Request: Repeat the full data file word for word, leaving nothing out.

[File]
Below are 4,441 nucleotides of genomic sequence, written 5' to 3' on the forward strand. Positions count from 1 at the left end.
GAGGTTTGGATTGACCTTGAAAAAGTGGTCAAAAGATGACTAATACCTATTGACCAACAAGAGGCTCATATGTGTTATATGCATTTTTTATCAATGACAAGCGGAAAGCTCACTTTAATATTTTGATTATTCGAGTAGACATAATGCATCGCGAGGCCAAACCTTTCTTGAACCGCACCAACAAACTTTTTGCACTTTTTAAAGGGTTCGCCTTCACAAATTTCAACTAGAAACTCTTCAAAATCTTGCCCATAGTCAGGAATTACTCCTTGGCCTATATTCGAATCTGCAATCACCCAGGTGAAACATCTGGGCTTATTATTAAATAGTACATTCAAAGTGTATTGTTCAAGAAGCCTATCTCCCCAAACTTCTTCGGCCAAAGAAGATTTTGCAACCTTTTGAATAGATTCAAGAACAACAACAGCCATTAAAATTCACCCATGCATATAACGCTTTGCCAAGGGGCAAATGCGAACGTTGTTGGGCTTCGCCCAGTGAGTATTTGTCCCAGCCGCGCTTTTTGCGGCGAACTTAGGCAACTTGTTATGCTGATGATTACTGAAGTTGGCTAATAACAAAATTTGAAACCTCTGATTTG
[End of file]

Below are 4,441 nucleotides of genomic sequence, written 5' to 3' on the forward strand. Positions count from 1 at the left end.
GAGGTTTGGATTGACCTTGAAAAAGTGGTCAAAAGATGACTAATACCTATTGACCAACAAGAGGCTCATATGTGTTATATGCATTTTTTATCAATGACAAGCGGAAAGCTCACTTTAATATTTTGATTATTCGAGTAGACATAATGCATCGCGAGGCCAAACCTTTCTTGAACCGCACCAACAAACTTTTTGCACTTTTTAAAGGGTTCGCCTTCACAAATTTCAACTAGAAACTCTTCAAAATCTTGCCCATAGTCAGGAATTACTCCTTGGCCTATATTCGAATCTGCAATCACCCAGGTGAAACATCTGGGCTTATTATTAAATAGTACATTCAAAGTGTATTGTTCAAGAAGCCTATCTCCCCAAACTTCTTCGGCCAAAGAAGATTTTGCAACCTTTTGAATAGATTCAAGAACAACAACAGCCATTAAAATTCACCCATGCATATAACGCTTTGCCAAGGGGCAAATGCGAACGTTGTTGGGCTTCGCCCAGTGAGTATTTGTCCCAGCCGCGCTTTTTGCGGCGAACTTAGGCAACTTGTTATGCTGATGATTACTGAAGTTGGCTAATAACAAAATTTGAAACCTCTGATTTG